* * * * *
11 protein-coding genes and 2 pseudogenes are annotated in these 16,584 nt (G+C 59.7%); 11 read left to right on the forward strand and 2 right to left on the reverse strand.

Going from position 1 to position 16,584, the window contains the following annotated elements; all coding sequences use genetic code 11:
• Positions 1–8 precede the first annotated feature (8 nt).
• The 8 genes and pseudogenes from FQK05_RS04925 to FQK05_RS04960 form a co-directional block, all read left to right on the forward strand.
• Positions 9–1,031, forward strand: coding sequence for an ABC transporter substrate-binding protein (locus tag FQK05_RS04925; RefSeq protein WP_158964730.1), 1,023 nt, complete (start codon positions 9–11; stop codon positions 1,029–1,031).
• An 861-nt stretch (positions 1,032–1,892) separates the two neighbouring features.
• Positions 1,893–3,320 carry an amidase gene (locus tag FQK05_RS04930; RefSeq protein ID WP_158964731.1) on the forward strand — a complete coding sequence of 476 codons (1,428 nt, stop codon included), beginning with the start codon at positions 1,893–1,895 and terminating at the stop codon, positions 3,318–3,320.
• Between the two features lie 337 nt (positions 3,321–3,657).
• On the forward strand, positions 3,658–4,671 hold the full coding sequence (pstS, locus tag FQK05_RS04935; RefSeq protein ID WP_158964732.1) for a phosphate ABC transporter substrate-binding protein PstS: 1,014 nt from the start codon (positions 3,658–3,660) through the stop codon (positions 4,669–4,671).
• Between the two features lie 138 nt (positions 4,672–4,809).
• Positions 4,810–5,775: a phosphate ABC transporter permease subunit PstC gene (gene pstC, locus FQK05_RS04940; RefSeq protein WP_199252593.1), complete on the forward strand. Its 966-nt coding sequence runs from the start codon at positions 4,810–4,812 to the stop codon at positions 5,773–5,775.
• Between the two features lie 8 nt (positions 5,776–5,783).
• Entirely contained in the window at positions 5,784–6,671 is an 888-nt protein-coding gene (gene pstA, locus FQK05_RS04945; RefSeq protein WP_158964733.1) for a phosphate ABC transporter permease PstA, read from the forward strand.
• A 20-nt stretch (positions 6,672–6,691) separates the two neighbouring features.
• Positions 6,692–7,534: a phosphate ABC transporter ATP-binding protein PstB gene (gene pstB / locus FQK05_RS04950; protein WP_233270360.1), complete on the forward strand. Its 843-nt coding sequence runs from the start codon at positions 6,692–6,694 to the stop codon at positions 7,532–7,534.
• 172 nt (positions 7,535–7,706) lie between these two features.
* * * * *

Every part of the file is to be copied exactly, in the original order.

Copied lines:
11 protein-coding genes and 2 pseudogenes are annotated in these 16,584 nt (G+C 59.7%); 11 read left to right on the forward strand and 2 right to left on the reverse strand.

Going from position 1 to position 16,584, the window contains the following annotated elements; all coding sequences use genetic code 11:
• Positions 1–8 precede the first annotated feature (8 nt).
• The 8 genes and pseudogenes from FQK05_RS04925 to FQK05_RS04960 form a co-directional block, all read left to right on the forward strand.
• Positions 9–1,031, forward strand: coding sequence for an ABC transporter substrate-binding protein (locus tag FQK05_RS04925; RefSeq protein WP_158964730.1), 1,023 nt, complete (start codon positions 9–11; stop codon positions 1,029–1,031).
• An 861-nt stretch (positions 1,032–1,892) separates the two neighbouring features.
• Positions 1,893–3,320 carry an amidase gene (locus tag FQK05_RS04930; RefSeq protein ID WP_158964731.1) on the forward strand — a complete coding sequence of 476 codons (1,428 nt, stop codon included), beginning with the start codon at positions 1,893–1,895 and terminating at the stop codon, positions 3,318–3,320.
• Between the two features lie 337 nt (positions 3,321–3,657).
• On the forward strand, positions 3,658–4,671 hold the full coding sequence (pstS, locus tag FQK05_RS04935; RefSeq protein ID WP_158964732.1) for a phosphate ABC transporter substrate-binding protein PstS: 1,014 nt from the start codon (positions 3,658–3,660) through the stop codon (positions 4,669–4,671).
• Between the two features lie 138 nt (positions 4,672–4,809).
• Positions 4,810–5,775: a phosphate ABC transporter permease subunit PstC gene (gene pstC, locus FQK05_RS04940; RefSeq protein WP_199252593.1), complete on the forward strand. Its 966-nt coding sequence runs from the start codon at positions 4,810–4,812 to the stop codon at positions 5,773–5,775.
• Between the two features lie 8 nt (positions 5,776–5,783).
• Entirely contained in the window at positions 5,784–6,671 is an 888-nt protein-coding gene (gene pstA, locus FQK05_RS04945; RefSeq protein WP_158964733.1) for a phosphate ABC transporter permease PstA, read from the forward strand.
• A 20-nt stretch (positions 6,672–6,691) separates the two neighbouring features.
• Positions 6,692–7,534: a phosphate ABC transporter ATP-binding protein PstB gene (gene pstB / locus FQK05_RS04950; protein WP_233270360.1), complete on the forward strand. Its 843-nt coding sequence runs from the start codon at positions 6,692–6,694 to the stop codon at positions 7,532–7,534.
• 172 nt (positions 7,535–7,706) lie between these two features.